Tomorrow, you may find that the government has frozen your bank account because you exceeded your monthly carbon allowance by driving your car too much or buying too much meat. After all, the media and many politicians have already declared a “climate emergency.”
The politicization of money is an urgent danger you cannot afford to ignore. But, thankfully, there is something you can do about it.
What You Can Do
It’s essential to clarify you don’t actually own the money in your bank account.
Once you deposit money at the bank, it’s no longer your property. Instead, it belongs to the bank, and they can do whatever they want with it.
What you own is a promise from the bank to repay you. The currency in your bank account is really just an unsecured liability. Technically, you’re a creditor of the bank.
That’s a very different thing from cash in hand. Yet the vast majority of people wrongly conflate the two. Perhaps events in Canada will change that perception.
Prominent Canadian psychologist and best-selling author Jordan Peterson recently said:
“I don’t know what to make of all of this because it’s happening so quickly. I can’t believe the state to which the country has degenerated.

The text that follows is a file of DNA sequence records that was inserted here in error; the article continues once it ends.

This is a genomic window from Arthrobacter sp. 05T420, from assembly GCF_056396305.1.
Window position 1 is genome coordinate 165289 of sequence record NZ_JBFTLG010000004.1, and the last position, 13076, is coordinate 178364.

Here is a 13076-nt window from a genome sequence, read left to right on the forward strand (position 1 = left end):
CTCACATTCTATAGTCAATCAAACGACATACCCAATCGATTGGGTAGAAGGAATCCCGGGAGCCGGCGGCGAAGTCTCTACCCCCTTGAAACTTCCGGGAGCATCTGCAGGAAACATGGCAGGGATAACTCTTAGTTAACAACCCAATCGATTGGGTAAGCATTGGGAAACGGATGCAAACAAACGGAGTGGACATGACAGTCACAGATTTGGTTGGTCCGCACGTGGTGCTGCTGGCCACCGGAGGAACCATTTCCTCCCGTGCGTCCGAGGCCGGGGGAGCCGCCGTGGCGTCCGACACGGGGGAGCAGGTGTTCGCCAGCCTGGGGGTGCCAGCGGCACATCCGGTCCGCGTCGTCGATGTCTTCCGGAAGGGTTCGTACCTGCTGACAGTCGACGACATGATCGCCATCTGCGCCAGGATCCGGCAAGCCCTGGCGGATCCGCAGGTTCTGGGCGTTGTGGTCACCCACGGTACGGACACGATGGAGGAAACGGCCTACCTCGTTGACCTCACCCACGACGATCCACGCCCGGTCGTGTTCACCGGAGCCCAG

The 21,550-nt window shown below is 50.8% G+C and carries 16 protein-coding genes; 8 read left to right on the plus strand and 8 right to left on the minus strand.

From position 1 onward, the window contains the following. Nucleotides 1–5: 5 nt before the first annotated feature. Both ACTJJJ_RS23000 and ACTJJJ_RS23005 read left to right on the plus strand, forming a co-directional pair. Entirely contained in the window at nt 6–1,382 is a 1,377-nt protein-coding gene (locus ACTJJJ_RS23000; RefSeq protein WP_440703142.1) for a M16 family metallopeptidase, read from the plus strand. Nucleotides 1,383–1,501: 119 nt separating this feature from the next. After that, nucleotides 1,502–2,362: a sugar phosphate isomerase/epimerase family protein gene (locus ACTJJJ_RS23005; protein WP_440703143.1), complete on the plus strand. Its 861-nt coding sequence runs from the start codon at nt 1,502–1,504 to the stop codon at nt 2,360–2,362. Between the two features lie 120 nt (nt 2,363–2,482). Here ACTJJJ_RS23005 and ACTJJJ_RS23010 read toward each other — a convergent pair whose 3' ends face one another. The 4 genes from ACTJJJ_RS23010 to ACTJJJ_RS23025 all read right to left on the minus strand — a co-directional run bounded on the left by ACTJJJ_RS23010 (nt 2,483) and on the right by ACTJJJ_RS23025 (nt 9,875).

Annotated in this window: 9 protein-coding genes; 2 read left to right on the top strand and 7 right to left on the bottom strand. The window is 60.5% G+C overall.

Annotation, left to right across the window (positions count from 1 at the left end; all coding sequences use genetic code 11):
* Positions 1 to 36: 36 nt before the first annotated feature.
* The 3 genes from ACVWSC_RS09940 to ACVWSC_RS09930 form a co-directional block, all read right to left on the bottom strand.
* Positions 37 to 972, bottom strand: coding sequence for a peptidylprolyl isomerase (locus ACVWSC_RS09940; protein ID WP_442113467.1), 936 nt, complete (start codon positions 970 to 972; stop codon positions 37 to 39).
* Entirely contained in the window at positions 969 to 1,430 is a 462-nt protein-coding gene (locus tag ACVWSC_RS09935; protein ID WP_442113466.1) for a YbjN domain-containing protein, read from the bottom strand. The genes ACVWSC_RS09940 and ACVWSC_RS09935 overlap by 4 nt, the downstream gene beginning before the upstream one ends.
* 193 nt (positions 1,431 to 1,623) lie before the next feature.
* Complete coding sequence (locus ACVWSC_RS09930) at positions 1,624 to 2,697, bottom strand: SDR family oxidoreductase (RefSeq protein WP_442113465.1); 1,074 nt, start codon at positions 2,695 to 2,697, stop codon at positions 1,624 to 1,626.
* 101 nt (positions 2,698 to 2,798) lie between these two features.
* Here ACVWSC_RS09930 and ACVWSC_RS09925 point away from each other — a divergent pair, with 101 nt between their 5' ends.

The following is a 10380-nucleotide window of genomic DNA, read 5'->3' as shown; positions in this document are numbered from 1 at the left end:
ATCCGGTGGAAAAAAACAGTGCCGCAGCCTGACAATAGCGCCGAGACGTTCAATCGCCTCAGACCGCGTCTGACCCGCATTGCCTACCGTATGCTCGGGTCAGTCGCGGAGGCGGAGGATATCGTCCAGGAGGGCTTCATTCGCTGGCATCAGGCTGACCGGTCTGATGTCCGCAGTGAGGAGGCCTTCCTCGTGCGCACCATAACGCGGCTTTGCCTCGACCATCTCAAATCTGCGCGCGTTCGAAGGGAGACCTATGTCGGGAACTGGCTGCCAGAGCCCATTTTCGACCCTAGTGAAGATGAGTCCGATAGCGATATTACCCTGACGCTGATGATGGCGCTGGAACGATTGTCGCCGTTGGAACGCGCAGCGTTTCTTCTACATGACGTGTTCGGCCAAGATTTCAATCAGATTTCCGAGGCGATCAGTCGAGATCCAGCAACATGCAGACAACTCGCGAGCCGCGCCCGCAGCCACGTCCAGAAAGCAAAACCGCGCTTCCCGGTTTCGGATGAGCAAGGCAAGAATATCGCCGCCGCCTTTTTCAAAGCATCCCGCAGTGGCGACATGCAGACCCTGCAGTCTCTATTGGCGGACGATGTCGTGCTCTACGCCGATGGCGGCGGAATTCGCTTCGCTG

I’ve been in contact with a reliable source within the Canadian military, and he told me today by email that if I had any sense, I’d take my money out of the Canadian banks because the situation is far worse than I’ve been informed. And that’s just one of such messages I’ve received on a daily basis.”
The more money you have in the bank, the more leverage politicians hold over you to shape your behavior. All it takes is the stroke of a politician’s pen to target the bank accounts of large groups of people they don’t like.
It behooves free and independent people to ensure that someone else isn’t in charge of their destiny. A big part of that is securing your money. No politician or constitution will do that for you. It’s something you have to take responsibility for.
The idea is to own assets with as few counterparties as possible. Therefore, you want the least amount of distance possible between you and a meaningful portion of your money.
Ideally, you have some wealth that you own outright, without a bank, a custodian, or some other 3rd party that can be pressured.
So, taking your money out of the banks is a good start. How much to remove is a decision that each individual must make given their circumstances.
But then where do you put it?
The way I see it, you have four options for your liquid assets.
Option #1: You could try to withdraw it as cash. However, it’s not guaranteed the bank will honor your request, and if they do, they probably won’t make it easy. Traveling with large amounts of cash is also unwise. It makes you a target for thieves and cash-sniffing dogs.